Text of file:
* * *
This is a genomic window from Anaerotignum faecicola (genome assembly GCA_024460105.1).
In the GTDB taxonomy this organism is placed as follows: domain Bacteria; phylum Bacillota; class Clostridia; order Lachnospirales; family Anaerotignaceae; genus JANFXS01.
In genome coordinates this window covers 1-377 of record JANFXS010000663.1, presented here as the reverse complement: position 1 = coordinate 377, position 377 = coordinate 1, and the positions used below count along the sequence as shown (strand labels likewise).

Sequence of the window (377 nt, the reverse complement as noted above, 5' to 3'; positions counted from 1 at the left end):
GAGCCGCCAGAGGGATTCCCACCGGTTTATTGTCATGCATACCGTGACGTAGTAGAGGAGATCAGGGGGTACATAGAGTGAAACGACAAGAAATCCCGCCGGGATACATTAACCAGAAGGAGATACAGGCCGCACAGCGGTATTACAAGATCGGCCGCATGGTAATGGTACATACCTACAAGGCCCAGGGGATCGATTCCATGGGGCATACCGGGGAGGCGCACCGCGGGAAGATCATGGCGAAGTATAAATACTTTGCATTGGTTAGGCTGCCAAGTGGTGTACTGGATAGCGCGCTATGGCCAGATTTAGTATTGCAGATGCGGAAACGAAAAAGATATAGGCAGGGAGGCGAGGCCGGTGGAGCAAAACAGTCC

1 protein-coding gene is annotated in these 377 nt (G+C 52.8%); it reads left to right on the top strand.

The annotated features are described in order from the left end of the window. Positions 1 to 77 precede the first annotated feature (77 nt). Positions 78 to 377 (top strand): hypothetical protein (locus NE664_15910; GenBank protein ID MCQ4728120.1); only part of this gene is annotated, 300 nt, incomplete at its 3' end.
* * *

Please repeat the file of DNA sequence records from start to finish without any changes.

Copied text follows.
This is a genomic window from Anaerotignum faecicola (genome assembly GCA_024460105.1).
In the GTDB taxonomy this organism is placed as follows: domain Bacteria; phylum Bacillota; class Clostridia; order Lachnospirales; family Anaerotignaceae; genus JANFXS01.
In genome coordinates this window covers 1-377 of record JANFXS010000663.1, presented here as the reverse complement: position 1 = coordinate 377, position 377 = coordinate 1, and the positions used below count along the sequence as shown (strand labels likewise).

Sequence of the window (377 nt, the reverse complement as noted above, 5' to 3'; positions counted from 1 at the left end):
GAGCCGCCAGAGGGATTCCCACCGGTTTATTGTCATGCATACCGTGACGTAGTAGAGGAGATCAGGGGGTACATAGAGTGAAACGACAAGAAATCCCGCCGGGATACATTAACCAGAAGGAGATACAGGCCGCACAGCGGTATTACAAGATCGGCCGCATGGTAATGGTACATACCTACAAGGCCCAGGGGATCGATTCCATGGGGCATACCGGGGAGGCGCACCGCGGGAAGATCATGGCGAAGTATAAATACTTTGCATTGGTTAGGCTGCCAAGTGGTGTACTGGATAGCGCGCTATGGCCAGATTTAGTATTGCAGATGCGGAAACGAAAAAGATATAGGCAGGGAGGCGAGGCCGGTGGAGCAAAACAGTCC

1 protein-coding gene is annotated in these 377 nt (G+C 52.8%); it reads left to right on the top strand.

The annotated features are described in order from the left end of the window. Positions 1 to 77 precede the first annotated feature (77 nt). Positions 78 to 377 (top strand): hypothetical protein (locus NE664_15910; GenBank protein ID MCQ4728120.1); only part of this gene is annotated, 300 nt, incomplete at its 3' end.